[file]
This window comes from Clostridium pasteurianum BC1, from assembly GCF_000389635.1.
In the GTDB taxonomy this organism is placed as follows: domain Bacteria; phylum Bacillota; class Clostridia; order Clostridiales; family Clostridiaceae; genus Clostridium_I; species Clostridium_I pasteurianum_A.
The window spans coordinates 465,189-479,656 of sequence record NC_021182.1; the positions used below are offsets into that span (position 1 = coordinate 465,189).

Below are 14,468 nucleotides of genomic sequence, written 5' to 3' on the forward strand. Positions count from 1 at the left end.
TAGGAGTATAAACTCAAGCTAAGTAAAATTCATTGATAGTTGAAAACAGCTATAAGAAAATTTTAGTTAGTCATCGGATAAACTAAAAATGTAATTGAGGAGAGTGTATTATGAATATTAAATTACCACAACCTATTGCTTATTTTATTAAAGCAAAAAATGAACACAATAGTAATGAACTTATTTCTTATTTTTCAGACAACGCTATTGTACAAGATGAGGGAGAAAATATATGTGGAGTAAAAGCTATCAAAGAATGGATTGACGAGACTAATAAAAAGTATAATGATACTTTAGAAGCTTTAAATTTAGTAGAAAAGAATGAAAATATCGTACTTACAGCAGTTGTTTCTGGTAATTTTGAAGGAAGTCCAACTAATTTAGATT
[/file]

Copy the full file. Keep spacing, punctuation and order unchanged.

This window comes from Clostridium pasteurianum BC1, from assembly GCF_000389635.1.
In the GTDB taxonomy this organism is placed as follows: domain Bacteria; phylum Bacillota; class Clostridia; order Clostridiales; family Clostridiaceae; genus Clostridium_I; species Clostridium_I pasteurianum_A.
The window spans coordinates 465,189-479,656 of sequence record NC_021182.1; the positions used below are offsets into that span (position 1 = coordinate 465,189).

Below are 14,468 nucleotides of genomic sequence, written 5' to 3' on the forward strand. Positions count from 1 at the left end.
TAGGAGTATAAACTCAAGCTAAGTAAAATTCATTGATAGTTGAAAACAGCTATAAGAAAATTTTAGTTAGTCATCGGATAAACTAAAAATGTAATTGAGGAGAGTGTATTATGAATATTAAATTACCACAACCTATTGCTTATTTTATTAAAGCAAAAAATGAACACAATAGTAATGAACTTATTTCTTATTTTTCAGACAACGCTATTGTACAAGATGAGGGAGAAAATATATGTGGAGTAAAAGCTATCAAAGAATGGATTGACGAGACTAATAAAAAGTATAATGATACTTTAGAAGCTTTAAATTTAGTAGAAAAGAATGAAAATATCGTACTTACAGCAGTTGTTTCTGGTAATTTTGAAGGAAGTCCAACTAATTTAGATT